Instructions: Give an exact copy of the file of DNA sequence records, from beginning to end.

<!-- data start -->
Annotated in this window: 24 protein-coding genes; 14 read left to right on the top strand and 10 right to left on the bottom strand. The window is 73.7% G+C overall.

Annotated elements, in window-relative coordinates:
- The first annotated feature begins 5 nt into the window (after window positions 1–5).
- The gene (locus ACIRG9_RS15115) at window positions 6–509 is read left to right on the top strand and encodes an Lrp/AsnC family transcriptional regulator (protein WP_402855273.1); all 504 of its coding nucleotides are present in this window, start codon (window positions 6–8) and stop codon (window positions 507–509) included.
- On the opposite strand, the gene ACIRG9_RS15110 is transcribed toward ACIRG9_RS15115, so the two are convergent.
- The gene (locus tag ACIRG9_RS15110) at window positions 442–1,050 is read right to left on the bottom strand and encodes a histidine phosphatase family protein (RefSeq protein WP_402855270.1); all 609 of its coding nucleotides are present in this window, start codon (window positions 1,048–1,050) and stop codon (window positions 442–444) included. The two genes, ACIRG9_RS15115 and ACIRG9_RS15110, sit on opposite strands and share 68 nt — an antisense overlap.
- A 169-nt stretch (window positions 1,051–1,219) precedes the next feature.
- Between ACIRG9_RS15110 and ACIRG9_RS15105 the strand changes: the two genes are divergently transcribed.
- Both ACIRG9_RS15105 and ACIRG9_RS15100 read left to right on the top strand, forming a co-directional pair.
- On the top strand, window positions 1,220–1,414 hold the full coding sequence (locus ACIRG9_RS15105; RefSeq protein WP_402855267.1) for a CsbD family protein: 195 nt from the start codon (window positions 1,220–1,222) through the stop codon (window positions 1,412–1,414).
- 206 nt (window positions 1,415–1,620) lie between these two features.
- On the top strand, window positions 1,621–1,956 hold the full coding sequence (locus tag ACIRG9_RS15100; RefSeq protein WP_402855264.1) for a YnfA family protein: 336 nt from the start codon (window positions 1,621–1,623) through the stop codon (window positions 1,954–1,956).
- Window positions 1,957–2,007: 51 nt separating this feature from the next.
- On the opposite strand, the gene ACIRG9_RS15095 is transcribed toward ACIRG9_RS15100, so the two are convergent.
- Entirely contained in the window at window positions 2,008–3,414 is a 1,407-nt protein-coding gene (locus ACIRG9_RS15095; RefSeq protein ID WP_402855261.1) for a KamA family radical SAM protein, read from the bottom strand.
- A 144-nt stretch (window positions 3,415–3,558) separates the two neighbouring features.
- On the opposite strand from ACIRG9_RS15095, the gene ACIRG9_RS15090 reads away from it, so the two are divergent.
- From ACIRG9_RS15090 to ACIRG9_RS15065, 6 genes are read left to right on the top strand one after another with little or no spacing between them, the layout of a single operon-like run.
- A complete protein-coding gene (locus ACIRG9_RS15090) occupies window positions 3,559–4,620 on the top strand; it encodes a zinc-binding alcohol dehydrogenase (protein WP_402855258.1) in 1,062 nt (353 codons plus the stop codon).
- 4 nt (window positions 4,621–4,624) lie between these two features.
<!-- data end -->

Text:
Annotated in this window: 24 protein-coding genes; 14 read left to right on the top strand and 10 right to left on the bottom strand. The window is 73.7% G+C overall.

Annotated elements, in window-relative coordinates:
- The first annotated feature begins 5 nt into the window (after window positions 1–5).
- The gene (locus ACIRG9_RS15115) at window positions 6–509 is read left to right on the top strand and encodes an Lrp/AsnC family transcriptional regulator (protein WP_402855273.1); all 504 of its coding nucleotides are present in this window, start codon (window positions 6–8) and stop codon (window positions 507–509) included.
- On the opposite strand, the gene ACIRG9_RS15110 is transcribed toward ACIRG9_RS15115, so the two are convergent.
- The gene (locus tag ACIRG9_RS15110) at window positions 442–1,050 is read right to left on the bottom strand and encodes a histidine phosphatase family protein (RefSeq protein WP_402855270.1); all 609 of its coding nucleotides are present in this window, start codon (window positions 1,048–1,050) and stop codon (window positions 442–444) included. The two genes, ACIRG9_RS15115 and ACIRG9_RS15110, sit on opposite strands and share 68 nt — an antisense overlap.
- A 169-nt stretch (window positions 1,051–1,219) precedes the next feature.
- Between ACIRG9_RS15110 and ACIRG9_RS15105 the strand changes: the two genes are divergently transcribed.
- Both ACIRG9_RS15105 and ACIRG9_RS15100 read left to right on the top strand, forming a co-directional pair.
- On the top strand, window positions 1,220–1,414 hold the full coding sequence (locus ACIRG9_RS15105; RefSeq protein WP_402855267.1) for a CsbD family protein: 195 nt from the start codon (window positions 1,220–1,222) through the stop codon (window positions 1,412–1,414).
- 206 nt (window positions 1,415–1,620) lie between these two features.
- On the top strand, window positions 1,621–1,956 hold the full coding sequence (locus tag ACIRG9_RS15100; RefSeq protein WP_402855264.1) for a YnfA family protein: 336 nt from the start codon (window positions 1,621–1,623) through the stop codon (window positions 1,954–1,956).
- Window positions 1,957–2,007: 51 nt separating this feature from the next.
- On the opposite strand, the gene ACIRG9_RS15095 is transcribed toward ACIRG9_RS15100, so the two are convergent.
- Entirely contained in the window at window positions 2,008–3,414 is a 1,407-nt protein-coding gene (locus ACIRG9_RS15095; RefSeq protein ID WP_402855261.1) for a KamA family radical SAM protein, read from the bottom strand.
- A 144-nt stretch (window positions 3,415–3,558) separates the two neighbouring features.
- On the opposite strand from ACIRG9_RS15095, the gene ACIRG9_RS15090 reads away from it, so the two are divergent.
- From ACIRG9_RS15090 to ACIRG9_RS15065, 6 genes are read left to right on the top strand one after another with little or no spacing between them, the layout of a single operon-like run.
- A complete protein-coding gene (locus ACIRG9_RS15090) occupies window positions 3,559–4,620 on the top strand; it encodes a zinc-binding alcohol dehydrogenase (protein WP_402855258.1) in 1,062 nt (353 codons plus the stop codon).
- 4 nt (window positions 4,621–4,624) lie between these two features.